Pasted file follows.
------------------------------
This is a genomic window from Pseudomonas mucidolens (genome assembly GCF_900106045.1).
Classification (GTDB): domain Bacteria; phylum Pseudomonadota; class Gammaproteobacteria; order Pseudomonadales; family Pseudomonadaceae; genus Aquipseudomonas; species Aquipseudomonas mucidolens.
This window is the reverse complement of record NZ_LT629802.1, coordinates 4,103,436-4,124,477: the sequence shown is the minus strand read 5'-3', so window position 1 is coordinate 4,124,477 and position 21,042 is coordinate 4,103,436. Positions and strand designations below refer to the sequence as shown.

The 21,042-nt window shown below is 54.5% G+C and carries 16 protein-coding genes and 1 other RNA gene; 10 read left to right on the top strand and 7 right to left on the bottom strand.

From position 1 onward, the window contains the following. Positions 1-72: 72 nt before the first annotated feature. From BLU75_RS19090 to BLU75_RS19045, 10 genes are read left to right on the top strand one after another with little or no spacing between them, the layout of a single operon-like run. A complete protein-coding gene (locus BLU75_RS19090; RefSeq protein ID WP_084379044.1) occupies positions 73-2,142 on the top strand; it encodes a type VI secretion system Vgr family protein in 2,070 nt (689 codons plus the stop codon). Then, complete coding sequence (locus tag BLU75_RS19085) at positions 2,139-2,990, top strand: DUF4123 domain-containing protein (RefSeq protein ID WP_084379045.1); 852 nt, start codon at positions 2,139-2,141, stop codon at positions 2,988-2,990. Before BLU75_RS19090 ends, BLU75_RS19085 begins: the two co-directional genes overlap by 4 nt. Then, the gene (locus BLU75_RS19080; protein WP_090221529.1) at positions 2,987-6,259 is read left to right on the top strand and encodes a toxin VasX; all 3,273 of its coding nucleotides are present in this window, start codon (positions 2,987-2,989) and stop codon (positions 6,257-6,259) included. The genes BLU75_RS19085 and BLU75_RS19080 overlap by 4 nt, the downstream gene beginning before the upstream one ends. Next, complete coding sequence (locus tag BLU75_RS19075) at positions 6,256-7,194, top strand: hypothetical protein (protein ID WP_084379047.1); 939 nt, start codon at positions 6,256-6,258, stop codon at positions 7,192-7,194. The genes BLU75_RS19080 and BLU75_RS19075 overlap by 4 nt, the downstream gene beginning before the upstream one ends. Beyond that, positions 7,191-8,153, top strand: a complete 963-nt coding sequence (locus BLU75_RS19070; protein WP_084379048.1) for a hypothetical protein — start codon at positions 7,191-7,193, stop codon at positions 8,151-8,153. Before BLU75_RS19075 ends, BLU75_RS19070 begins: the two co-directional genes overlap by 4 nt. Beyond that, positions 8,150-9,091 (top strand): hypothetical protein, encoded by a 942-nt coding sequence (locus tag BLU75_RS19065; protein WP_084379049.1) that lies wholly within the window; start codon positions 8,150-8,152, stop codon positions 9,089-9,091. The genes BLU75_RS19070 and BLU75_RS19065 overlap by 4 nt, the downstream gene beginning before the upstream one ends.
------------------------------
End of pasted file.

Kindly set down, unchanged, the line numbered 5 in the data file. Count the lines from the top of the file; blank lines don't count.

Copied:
From position 1 onward, the window contains the following. Positions 1-72: 72 nt before the first annotated feature. From BLU75_RS19090 to BLU75_RS19045, 10 genes are read left to right on the top strand one after another with little or no spacing between them, the layout of a single operon-like run. A complete protein-coding gene (locus BLU75_RS19090; RefSeq protein ID WP_084379044.1) occupies positions 73-2,142 on the top strand; it encodes a type VI secretion system Vgr family protein in 2,070 nt (689 codons plus the stop codon). Then, complete coding sequence (locus tag BLU75_RS19085) at positions 2,139-2,990, top strand: DUF4123 domain-containing protein (RefSeq protein ID WP_084379045.1); 852 nt, start codon at positions 2,139-2,141, stop codon at positions 2,988-2,990. Before BLU75_RS19090 ends, BLU75_RS19085 begins: the two co-directional genes overlap by 4 nt. Then, the gene (locus BLU75_RS19080; protein WP_090221529.1) at positions 2,987-6,259 is read left to right on the top strand and encodes a toxin VasX; all 3,273 of its coding nucleotides are present in this window, start codon (positions 2,987-2,989) and stop codon (positions 6,257-6,259) included. The genes BLU75_RS19085 and BLU75_RS19080 overlap by 4 nt, the downstream gene beginning before the upstream one ends. Next, complete coding sequence (locus tag BLU75_RS19075) at positions 6,256-7,194, top strand: hypothetical protein (protein ID WP_084379047.1); 939 nt, start codon at positions 6,256-6,258, stop codon at positions 7,192-7,194. The genes BLU75_RS19080 and BLU75_RS19075 overlap by 4 nt, the downstream gene beginning before the upstream one ends. Beyond that, positions 7,191-8,153, top strand: a complete 963-nt coding sequence (locus BLU75_RS19070; protein WP_084379048.1) for a hypothetical protein — start codon at positions 7,191-7,193, stop codon at positions 8,151-8,153. Before BLU75_RS19075 ends, BLU75_RS19070 begins: the two co-directional genes overlap by 4 nt. Beyond that, positions 8,150-9,091 (top strand): hypothetical protein, encoded by a 942-nt coding sequence (locus tag BLU75_RS19065; protein WP_084379049.1) that lies wholly within the window; start codon positions 8,150-8,152, stop codon positions 9,089-9,091. The genes BLU75_RS19070 and BLU75_RS19065 overlap by 4 nt, the downstream gene beginning before the upstream one ends.